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Midwife on Midwife Violence

Aug 30th, 2010 Training

My first experience with midwife on midwife violence was when I was training as a childbirth educator.  The program I chose considered themselves the best and had no problem sharing that fact. I was young and nieve in the ways of birth, I believed everything they told me about how bad other programs were. I even passed on some of their wisdom to prevent others from falling prey to bad birth philosophies.

Since then I have seen it at conferences, trainings and on the internet. Seems there is no shortage of birth people who are willing to tell you why the other group isn’t really interested in helping mothers, why the other group is wrong, why the other group is not legitimate.

The most recent was a training with some of my fellow students.  We had just met a student from another program who began telling us that she chose her program because she’s too (fill-in-the-blank) for our program.  Nothing about how the program fit her goals in working with women, simply that our program wasn’t good enough for her.

She went on to share about the wonderful experience she expects to have at a particular clinical experience.  When I told her I would be doing my clinicals there as well she was surprised — she didn’t realize our program allowed us to train there. I shared with her the dates of an upcoming training I thought she would be interested in. She laughed at the idea that she needed training in that.  When I told her it was actually for learning how to set up programs so women could get this service she could only say “oh.”  Which really made me wonder how she made the decision to use the program she chose, since she obviously had not really researched all her options.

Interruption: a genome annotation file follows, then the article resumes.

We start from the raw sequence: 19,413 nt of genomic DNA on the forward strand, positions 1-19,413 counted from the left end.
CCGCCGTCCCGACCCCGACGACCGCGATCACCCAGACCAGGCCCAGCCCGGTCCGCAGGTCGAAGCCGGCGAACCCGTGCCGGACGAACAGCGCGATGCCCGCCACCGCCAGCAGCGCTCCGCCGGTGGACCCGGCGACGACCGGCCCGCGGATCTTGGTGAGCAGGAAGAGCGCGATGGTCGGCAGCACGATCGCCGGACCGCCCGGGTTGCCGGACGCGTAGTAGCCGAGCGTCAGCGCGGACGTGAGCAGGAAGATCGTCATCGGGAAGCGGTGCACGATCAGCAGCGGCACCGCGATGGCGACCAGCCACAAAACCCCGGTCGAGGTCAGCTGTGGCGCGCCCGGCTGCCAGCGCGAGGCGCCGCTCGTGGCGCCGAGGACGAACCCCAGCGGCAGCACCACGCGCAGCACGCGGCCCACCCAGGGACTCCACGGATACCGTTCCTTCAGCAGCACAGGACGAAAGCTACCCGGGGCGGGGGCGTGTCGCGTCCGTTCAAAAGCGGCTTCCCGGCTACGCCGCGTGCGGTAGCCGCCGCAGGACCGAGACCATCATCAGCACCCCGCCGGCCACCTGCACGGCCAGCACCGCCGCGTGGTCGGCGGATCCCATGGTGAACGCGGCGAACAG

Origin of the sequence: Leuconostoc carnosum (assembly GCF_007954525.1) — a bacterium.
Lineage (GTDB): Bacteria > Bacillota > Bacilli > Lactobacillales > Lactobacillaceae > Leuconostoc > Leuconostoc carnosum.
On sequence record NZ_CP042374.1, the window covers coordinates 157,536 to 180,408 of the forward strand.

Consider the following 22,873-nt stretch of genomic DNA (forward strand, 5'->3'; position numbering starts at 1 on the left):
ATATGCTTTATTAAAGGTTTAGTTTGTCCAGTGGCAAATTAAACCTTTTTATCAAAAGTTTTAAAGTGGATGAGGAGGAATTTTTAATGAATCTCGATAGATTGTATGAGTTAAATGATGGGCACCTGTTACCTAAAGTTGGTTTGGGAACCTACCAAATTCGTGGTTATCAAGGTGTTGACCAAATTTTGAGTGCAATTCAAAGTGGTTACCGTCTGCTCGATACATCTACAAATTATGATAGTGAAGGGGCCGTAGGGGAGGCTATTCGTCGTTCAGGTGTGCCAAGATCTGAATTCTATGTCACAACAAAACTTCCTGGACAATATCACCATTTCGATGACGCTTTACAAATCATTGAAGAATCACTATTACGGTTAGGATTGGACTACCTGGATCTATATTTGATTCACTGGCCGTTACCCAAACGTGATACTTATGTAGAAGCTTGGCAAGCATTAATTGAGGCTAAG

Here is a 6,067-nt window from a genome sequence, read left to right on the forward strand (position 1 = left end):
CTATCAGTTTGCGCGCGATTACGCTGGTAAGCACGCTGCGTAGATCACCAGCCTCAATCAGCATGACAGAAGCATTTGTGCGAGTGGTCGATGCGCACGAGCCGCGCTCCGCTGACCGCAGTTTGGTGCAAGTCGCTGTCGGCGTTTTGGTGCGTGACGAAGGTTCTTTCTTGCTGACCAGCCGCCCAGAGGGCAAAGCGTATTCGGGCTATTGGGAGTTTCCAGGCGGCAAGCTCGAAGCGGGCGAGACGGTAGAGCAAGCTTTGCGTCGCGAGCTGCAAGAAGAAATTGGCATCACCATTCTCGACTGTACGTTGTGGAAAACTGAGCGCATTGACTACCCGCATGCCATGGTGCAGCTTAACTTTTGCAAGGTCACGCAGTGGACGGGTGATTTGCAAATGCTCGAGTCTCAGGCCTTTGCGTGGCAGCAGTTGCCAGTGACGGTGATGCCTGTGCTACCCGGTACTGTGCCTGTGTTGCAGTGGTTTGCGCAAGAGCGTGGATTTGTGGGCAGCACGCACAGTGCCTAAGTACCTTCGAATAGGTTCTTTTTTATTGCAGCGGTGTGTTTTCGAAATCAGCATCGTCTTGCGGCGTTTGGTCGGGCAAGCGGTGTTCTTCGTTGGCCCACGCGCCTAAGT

It wasn’t an unpleasant meeting, but we didn’t exchange contact information. I wondered what she would have thought if she had actually gotten to know us and our goals and why we chose the program we did.  Would she be surprised to learn that all three of us had international experience and were seriously considering what we needed to be prepared to go overseas? Would she have approved of us if she knew none of us had ever been a hospital L&D nurse? Would she have ever accepted that our goal was to help families have safe birth experiences?

If I could change one thing about the birth world it would be the way different “camps” belittle and dishonor each other.  A part of me wants to remind everyone that we are all on the same side – are we not all trying to help mothers and babies have the safest births possible. A part of me just wants to walk away. But I am not so innocent that I believe this type of behavior does not happen in other industries.

What does this mean for you?

It takes a large dose of humility and patience to work in birth.  Not simply because that is what it takes to serve families, but because there will always be those who will not value the work you do.  Sadly, they won’t all be wise enough not to tell you.

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Jennifer Vanderlaan CNM MPH is the author of the BirthingNaturally.net website. She has been working with expectant families since 2000, training doulas, childbirth educators, and midwives. She has worked with midwives in Central America and Sub-Saharan Africa. Her interest in public health grew in 2010, and she is now a PhD student learning to become a producer of knowledge.

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